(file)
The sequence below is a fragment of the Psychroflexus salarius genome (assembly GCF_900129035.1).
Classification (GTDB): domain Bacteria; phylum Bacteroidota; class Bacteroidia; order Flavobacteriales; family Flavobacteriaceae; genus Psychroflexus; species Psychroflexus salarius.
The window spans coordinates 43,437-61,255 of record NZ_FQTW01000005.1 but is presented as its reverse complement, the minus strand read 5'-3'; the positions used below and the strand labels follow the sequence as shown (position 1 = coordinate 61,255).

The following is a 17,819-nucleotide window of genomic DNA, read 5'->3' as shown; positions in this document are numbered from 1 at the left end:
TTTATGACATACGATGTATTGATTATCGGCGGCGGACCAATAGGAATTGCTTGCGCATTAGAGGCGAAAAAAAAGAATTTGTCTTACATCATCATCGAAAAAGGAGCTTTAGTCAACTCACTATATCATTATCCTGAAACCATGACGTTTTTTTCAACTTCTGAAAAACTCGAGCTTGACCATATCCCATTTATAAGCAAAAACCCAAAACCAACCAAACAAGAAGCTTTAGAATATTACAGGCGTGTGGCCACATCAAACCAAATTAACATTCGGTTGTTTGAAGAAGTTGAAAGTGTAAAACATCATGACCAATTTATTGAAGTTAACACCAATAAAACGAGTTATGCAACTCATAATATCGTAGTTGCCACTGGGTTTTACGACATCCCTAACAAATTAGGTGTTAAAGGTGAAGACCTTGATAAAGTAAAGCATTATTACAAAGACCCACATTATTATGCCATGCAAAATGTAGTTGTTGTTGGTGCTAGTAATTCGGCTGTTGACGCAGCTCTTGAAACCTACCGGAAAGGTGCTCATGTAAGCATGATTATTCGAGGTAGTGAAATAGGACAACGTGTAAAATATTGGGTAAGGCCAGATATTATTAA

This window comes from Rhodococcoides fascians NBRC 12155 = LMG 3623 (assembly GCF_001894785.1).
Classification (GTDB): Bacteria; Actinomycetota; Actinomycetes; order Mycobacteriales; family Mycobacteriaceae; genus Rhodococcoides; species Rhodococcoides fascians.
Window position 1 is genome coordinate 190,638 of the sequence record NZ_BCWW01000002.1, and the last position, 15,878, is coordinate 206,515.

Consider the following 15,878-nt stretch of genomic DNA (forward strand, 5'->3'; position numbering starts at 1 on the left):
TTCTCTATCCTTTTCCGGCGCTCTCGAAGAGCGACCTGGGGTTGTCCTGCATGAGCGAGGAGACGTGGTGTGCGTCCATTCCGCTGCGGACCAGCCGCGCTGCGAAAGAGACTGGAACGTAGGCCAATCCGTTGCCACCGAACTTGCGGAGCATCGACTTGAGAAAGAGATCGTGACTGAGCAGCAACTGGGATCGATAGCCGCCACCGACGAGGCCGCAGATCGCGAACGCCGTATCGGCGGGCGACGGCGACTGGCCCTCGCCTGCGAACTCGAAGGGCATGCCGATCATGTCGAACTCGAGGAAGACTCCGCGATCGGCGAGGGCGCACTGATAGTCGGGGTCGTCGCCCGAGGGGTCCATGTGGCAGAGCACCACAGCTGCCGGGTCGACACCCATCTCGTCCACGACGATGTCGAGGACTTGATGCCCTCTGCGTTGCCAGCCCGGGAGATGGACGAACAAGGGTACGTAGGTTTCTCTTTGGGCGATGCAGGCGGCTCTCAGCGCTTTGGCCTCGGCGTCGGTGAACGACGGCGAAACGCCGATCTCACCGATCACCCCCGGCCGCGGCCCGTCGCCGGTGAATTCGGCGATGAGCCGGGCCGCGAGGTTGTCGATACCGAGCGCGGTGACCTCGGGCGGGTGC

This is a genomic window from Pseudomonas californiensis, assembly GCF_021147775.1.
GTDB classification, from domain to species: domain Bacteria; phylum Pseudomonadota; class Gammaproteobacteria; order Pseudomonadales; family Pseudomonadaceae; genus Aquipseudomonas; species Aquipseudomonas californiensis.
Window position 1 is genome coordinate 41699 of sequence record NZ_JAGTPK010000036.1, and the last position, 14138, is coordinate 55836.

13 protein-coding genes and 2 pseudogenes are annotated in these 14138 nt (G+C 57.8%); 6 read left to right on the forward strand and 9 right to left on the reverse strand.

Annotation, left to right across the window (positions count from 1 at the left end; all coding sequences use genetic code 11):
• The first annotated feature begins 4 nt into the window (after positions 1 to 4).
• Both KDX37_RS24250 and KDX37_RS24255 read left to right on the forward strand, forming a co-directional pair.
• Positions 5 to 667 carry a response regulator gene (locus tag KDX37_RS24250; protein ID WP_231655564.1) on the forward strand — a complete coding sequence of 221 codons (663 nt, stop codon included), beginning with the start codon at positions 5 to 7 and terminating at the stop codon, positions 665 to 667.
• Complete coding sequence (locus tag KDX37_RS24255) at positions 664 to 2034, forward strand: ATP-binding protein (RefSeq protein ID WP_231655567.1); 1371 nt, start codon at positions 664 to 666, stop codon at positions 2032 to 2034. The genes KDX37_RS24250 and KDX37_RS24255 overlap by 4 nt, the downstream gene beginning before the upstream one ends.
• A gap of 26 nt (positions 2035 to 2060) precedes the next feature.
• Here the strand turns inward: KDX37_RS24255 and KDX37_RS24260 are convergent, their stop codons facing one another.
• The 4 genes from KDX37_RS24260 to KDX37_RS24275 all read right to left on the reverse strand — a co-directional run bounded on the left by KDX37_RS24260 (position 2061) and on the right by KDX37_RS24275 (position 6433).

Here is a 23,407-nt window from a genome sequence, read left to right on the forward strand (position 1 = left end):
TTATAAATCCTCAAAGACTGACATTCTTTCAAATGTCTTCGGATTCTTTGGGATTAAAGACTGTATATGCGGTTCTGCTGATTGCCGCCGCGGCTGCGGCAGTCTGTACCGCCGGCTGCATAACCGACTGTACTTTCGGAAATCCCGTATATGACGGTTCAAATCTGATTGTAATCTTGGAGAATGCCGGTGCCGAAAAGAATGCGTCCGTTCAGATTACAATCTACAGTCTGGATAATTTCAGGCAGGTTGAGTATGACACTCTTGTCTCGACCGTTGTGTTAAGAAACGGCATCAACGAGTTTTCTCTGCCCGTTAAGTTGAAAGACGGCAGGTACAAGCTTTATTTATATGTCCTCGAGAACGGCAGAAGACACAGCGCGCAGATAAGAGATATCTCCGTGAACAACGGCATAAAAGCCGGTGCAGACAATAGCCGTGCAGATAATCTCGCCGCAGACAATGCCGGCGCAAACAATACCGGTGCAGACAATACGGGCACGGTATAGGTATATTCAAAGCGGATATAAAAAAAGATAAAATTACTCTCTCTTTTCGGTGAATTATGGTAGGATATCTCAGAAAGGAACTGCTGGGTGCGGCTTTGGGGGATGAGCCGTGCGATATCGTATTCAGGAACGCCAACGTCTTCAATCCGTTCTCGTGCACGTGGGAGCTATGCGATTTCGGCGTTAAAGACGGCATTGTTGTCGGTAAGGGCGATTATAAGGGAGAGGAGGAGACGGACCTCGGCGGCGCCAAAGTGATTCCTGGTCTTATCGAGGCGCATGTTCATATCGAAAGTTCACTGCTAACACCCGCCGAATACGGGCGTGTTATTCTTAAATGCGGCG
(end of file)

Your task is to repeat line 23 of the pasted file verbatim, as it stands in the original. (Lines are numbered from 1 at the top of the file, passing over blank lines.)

Here is a 23,407-nt window from a genome sequence, read left to right on the forward strand (position 1 = left end):